RottenBeauty: I thank you for your concern I can assure you that I don’t feel embarrassed, except in some small way when you talk about not having a ‘choice’ in how other people see you . . .as though that is something exclusive to a minority of any kind.

We don’t, any of us, get to decide how other people see us.

Privilege can indeed be ‘given’ but the notion that seeing pale faces is a privilege in any way is ridiculous and antiquated. Minorities, majorities, in betweens can identify as whatever you want to, pretending otherwise is ridiculous. If you choose not to that is your call, but you should not pretend that someone in a minority has no choice in the matter.

To be honest it seems like a weird . . .standpoint, it is flagrantly untrue to begin with and takes away a basic power that is yours to take any time you want.

I did not state that you endorsed such lists but I was drawing a comparison in thought processes, one that seems to simply something and in the process . . .kind of loses out on some important details.

Every day of any person’s life involves people defining them, pigeonholing them, breaking them down into labels and/or stereotypes that may or may not fit or feel important.

On the topic of Pitch Perfect; every single one of those characters within the movie had serious personality flaws. Every depicted rage, gender and sexuality had negative traits so I cannot see any logical reasoning or rationale for why the two Korean characters to be an exception. I don’t see a reason to create rules due to race, that doesn’t seem inclusive at all to me, merely a well intended but short sighted effort the again only highlights the apparent differences.

Me (WhatShihSaid):


We don’t, any of us, get to decide how other people see us.


True, we don’t get to decide absolutely. But some have quite a bit more sway than others. And there are some patterns in how each minority group is generally perceived. It’s beyond just not being able to decide. Because the perception isn’t random.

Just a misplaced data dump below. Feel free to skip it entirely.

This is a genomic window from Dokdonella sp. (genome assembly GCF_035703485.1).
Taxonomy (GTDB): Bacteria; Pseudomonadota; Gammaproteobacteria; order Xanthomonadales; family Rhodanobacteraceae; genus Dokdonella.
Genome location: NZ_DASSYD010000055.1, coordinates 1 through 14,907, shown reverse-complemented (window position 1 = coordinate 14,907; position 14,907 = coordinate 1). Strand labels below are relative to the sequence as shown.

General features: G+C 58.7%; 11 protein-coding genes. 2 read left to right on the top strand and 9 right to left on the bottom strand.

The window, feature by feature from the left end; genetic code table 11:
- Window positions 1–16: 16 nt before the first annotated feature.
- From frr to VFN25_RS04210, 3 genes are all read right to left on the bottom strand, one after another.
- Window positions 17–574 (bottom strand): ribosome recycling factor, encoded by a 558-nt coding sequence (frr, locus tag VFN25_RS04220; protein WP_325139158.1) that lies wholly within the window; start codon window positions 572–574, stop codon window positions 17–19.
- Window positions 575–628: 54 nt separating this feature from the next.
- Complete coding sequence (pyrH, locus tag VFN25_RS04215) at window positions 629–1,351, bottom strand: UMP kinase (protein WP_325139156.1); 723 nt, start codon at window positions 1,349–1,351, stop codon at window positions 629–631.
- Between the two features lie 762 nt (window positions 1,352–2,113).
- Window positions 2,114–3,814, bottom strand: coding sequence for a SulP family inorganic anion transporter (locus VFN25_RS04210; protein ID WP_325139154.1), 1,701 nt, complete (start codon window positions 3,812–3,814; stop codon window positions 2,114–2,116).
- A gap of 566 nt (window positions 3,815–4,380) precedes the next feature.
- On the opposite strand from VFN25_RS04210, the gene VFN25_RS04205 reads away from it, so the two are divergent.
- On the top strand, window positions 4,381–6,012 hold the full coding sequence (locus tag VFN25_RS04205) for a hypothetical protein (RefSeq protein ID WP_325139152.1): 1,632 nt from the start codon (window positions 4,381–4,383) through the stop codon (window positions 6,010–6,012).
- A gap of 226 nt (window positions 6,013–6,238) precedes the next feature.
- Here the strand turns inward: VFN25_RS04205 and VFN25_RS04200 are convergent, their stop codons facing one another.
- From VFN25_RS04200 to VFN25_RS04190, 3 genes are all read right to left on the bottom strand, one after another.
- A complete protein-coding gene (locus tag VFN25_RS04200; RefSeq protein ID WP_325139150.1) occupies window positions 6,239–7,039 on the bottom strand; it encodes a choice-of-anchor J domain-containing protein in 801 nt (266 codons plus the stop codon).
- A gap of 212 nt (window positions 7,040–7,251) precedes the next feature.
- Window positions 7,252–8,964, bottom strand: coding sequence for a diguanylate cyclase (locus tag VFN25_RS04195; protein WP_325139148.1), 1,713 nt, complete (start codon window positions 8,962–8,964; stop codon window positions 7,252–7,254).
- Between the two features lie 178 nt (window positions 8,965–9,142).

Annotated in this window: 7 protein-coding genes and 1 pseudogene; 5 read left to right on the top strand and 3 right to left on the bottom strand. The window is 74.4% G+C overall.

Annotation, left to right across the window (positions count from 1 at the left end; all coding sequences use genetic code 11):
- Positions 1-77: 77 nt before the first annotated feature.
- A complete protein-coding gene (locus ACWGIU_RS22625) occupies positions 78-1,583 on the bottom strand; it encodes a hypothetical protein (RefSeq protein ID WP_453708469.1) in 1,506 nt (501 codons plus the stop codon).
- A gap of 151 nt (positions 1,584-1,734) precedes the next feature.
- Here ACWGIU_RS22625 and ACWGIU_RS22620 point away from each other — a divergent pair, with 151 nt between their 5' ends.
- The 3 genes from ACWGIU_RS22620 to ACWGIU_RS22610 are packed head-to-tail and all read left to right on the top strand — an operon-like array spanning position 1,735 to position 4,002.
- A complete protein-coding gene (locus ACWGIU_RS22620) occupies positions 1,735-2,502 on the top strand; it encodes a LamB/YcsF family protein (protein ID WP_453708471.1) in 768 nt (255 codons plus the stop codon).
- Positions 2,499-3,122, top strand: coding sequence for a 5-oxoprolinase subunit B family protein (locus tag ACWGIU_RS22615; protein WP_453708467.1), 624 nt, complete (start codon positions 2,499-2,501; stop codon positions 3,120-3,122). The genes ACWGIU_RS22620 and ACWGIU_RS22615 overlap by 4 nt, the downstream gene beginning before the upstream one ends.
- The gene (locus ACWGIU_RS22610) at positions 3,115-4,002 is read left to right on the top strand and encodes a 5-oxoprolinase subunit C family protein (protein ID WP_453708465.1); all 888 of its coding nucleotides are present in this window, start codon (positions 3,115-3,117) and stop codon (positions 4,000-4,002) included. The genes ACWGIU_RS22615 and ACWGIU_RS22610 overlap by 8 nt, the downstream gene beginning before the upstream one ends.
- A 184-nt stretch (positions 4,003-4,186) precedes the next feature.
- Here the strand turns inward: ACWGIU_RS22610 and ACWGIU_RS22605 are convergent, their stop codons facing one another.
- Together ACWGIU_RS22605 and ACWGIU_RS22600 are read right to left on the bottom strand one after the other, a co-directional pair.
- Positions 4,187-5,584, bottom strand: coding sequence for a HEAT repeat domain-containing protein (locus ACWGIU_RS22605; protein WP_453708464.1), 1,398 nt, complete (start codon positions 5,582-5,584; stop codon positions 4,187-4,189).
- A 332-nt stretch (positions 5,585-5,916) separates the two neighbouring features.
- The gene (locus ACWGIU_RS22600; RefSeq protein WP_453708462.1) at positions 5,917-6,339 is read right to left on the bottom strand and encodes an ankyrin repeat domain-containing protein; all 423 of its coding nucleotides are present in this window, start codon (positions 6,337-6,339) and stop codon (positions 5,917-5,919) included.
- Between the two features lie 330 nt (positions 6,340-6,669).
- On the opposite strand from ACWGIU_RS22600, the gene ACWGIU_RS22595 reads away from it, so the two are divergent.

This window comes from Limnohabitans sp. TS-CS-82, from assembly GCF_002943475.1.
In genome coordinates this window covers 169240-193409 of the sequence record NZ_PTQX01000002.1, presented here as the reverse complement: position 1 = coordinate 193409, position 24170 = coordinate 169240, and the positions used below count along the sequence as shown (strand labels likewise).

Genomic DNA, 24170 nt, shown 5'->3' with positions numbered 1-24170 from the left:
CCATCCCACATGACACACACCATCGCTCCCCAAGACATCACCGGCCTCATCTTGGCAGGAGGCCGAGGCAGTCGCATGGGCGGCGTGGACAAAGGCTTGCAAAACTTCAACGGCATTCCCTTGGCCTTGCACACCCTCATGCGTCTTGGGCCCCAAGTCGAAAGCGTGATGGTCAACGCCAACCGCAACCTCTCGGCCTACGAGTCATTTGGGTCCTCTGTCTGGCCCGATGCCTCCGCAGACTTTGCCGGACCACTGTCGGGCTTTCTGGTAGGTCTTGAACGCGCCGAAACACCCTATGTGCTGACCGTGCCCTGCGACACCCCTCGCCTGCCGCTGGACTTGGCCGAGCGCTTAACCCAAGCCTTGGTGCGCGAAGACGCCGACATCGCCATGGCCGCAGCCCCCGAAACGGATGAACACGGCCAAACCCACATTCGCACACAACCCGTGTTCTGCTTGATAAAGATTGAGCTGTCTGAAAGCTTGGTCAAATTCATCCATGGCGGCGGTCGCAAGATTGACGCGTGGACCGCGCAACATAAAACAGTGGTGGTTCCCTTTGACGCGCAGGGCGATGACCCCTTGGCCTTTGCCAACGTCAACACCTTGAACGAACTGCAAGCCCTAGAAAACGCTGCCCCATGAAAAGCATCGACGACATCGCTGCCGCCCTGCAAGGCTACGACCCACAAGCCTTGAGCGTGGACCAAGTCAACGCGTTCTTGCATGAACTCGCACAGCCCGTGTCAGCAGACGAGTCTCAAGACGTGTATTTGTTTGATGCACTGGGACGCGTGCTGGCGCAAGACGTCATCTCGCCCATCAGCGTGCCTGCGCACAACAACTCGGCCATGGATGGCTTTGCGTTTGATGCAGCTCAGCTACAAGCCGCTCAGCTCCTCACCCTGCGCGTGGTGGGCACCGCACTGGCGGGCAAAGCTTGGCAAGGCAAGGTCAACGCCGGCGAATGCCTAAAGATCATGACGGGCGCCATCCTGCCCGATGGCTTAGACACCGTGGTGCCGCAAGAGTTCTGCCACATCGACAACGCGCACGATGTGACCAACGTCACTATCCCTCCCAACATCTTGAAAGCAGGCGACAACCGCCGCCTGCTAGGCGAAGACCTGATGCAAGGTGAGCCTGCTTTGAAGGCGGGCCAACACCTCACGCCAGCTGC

Privilege can indeed be ‘given’ but the notion that seeing pale faces is a privilege in any way is ridiculous and antiquated.


I’m curious to see your research. Because the notion of white privilege is pretty well-documented by social sciences. So, where’s your research – proven to have statistical significance – that debunks the salience of white privilege? Otherwise, you’re just talking out of a hat. Which is fine, but forgive me if I lose interest. I’d like to see ‘ridiculous’ backed by some reputable data, please and thank you.


a basic power that is yours to take any time you want.


Power isn’t just in the faculty of doing something. It’s also in the ability we have to influence. So, sure – a biological male can identify as a woman, but until she convinces others that she IS a woman, her passport’s going to say ‘male.’ No one’s going to let her into a woman’s bathroom. She might even get beat up for wearing a woman’s clothes.

Similarly, an Asian American actor might step into an audition, hoping to be fairly considered for the male lead. But the casting director wants to hire a white male actor – not for any reason dictated by the script, but just because it’s an action film and Hollywood likes its heroes to be white. It will sell more tickets. No matter how much that Asian American actor ‘identifies’ as a male lead, or even ‘identifies’ as no different from a white male, he’s not going to get hired. This is a common casting-couch story. Asian Americans make up 5.8% of U.S. population, and less than 1% of the entertainment industry. And of that 1%, how many get to be male or female leads? These numbers are statistically significant, and tell us that how others perceive minorities DOES make a real difference.